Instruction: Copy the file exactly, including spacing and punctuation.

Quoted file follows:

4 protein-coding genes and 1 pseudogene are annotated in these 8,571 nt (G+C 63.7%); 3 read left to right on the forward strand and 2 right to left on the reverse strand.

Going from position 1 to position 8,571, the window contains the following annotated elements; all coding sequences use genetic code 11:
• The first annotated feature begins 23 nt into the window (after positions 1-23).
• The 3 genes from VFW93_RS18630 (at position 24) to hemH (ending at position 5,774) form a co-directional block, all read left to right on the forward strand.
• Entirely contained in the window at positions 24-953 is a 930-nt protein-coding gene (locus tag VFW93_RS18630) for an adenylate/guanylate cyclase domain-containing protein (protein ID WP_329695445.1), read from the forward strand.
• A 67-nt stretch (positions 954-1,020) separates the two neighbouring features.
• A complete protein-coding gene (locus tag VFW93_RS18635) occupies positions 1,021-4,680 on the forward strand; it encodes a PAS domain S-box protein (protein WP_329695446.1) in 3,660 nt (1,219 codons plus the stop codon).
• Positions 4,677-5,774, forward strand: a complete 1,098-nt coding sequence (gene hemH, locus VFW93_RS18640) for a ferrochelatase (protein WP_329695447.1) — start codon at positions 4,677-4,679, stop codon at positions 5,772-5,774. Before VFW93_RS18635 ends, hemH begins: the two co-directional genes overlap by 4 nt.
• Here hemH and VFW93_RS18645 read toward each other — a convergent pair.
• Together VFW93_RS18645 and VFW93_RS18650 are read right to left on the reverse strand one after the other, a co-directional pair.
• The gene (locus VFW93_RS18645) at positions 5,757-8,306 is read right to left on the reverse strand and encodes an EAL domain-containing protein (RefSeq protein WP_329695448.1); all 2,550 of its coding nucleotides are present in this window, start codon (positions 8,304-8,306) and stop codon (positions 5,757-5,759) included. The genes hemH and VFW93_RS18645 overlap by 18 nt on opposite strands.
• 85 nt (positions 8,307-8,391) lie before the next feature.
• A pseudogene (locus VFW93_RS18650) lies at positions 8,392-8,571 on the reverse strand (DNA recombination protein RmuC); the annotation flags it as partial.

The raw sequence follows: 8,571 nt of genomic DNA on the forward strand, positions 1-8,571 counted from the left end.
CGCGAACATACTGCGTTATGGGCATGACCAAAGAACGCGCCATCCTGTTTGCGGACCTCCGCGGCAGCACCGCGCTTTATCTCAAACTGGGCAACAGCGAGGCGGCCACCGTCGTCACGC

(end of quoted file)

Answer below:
4 protein-coding genes and 1 pseudogene are annotated in these 8,571 nt (G+C 63.7%); 3 read left to right on the forward strand and 2 right to left on the reverse strand.

Going from position 1 to position 8,571, the window contains the following annotated elements; all coding sequences use genetic code 11:
• The first annotated feature begins 23 nt into the window (after positions 1-23).
• The 3 genes from VFW93_RS18630 (at position 24) to hemH (ending at position 5,774) form a co-directional block, all read left to right on the forward strand.
• Entirely contained in the window at positions 24-953 is a 930-nt protein-coding gene (locus tag VFW93_RS18630) for an adenylate/guanylate cyclase domain-containing protein (protein ID WP_329695445.1), read from the forward strand.
• A 67-nt stretch (positions 954-1,020) separates the two neighbouring features.
• A complete protein-coding gene (locus tag VFW93_RS18635) occupies positions 1,021-4,680 on the forward strand; it encodes a PAS domain S-box protein (protein WP_329695446.1) in 3,660 nt (1,219 codons plus the stop codon).
• Positions 4,677-5,774, forward strand: a complete 1,098-nt coding sequence (gene hemH, locus VFW93_RS18640) for a ferrochelatase (protein WP_329695447.1) — start codon at positions 4,677-4,679, stop codon at positions 5,772-5,774. Before VFW93_RS18635 ends, hemH begins: the two co-directional genes overlap by 4 nt.
• Here hemH and VFW93_RS18645 read toward each other — a convergent pair.
• Together VFW93_RS18645 and VFW93_RS18650 are read right to left on the reverse strand one after the other, a co-directional pair.
• The gene (locus VFW93_RS18645) at positions 5,757-8,306 is read right to left on the reverse strand and encodes an EAL domain-containing protein (RefSeq protein WP_329695448.1); all 2,550 of its coding nucleotides are present in this window, start codon (positions 8,304-8,306) and stop codon (positions 5,757-5,759) included. The genes hemH and VFW93_RS18645 overlap by 18 nt on opposite strands.
• 85 nt (positions 8,307-8,391) lie before the next feature.
• A pseudogene (locus VFW93_RS18650) lies at positions 8,392-8,571 on the reverse strand (DNA recombination protein RmuC); the annotation flags it as partial.

The raw sequence follows: 8,571 nt of genomic DNA on the forward strand, positions 1-8,571 counted from the left end.
CGCGAACATACTGCGTTATGGGCATGACCAAAGAACGCGCCATCCTGTTTGCGGACCTCCGCGGCAGCACCGCGCTTTATCTCAAACTGGGCAACAGCGAGGCGGCCACCGTCGTCACGC